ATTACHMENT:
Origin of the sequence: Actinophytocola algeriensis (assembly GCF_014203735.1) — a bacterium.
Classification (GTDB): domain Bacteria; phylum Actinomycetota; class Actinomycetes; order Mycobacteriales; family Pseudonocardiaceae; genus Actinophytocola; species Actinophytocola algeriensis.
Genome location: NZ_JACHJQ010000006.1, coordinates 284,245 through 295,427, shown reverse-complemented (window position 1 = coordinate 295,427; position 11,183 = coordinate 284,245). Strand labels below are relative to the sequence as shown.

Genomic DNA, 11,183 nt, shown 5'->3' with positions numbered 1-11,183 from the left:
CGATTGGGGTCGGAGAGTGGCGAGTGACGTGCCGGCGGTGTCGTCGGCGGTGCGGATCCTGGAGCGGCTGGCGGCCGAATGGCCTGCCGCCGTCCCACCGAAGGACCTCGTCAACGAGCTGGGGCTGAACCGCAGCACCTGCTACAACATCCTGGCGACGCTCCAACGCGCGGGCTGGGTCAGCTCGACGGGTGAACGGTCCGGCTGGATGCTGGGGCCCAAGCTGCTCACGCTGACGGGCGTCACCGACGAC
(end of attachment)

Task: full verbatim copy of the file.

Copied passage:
Origin of the sequence: Actinophytocola algeriensis (assembly GCF_014203735.1) — a bacterium.
Classification (GTDB): domain Bacteria; phylum Actinomycetota; class Actinomycetes; order Mycobacteriales; family Pseudonocardiaceae; genus Actinophytocola; species Actinophytocola algeriensis.
Genome location: NZ_JACHJQ010000006.1, coordinates 284,245 through 295,427, shown reverse-complemented (window position 1 = coordinate 295,427; position 11,183 = coordinate 284,245). Strand labels below are relative to the sequence as shown.

Genomic DNA, 11,183 nt, shown 5'->3' with positions numbered 1-11,183 from the left:
CGATTGGGGTCGGAGAGTGGCGAGTGACGTGCCGGCGGTGTCGTCGGCGGTGCGGATCCTGGAGCGGCTGGCGGCCGAATGGCCTGCCGCCGTCCCACCGAAGGACCTCGTCAACGAGCTGGGGCTGAACCGCAGCACCTGCTACAACATCCTGGCGACGCTCCAACGCGCGGGCTGGGTCAGCTCGACGGGTGAACGGTCCGGCTGGATGCTGGGGCCCAAGCTGCTCACGCTGACGGGCGTCACCGACGAC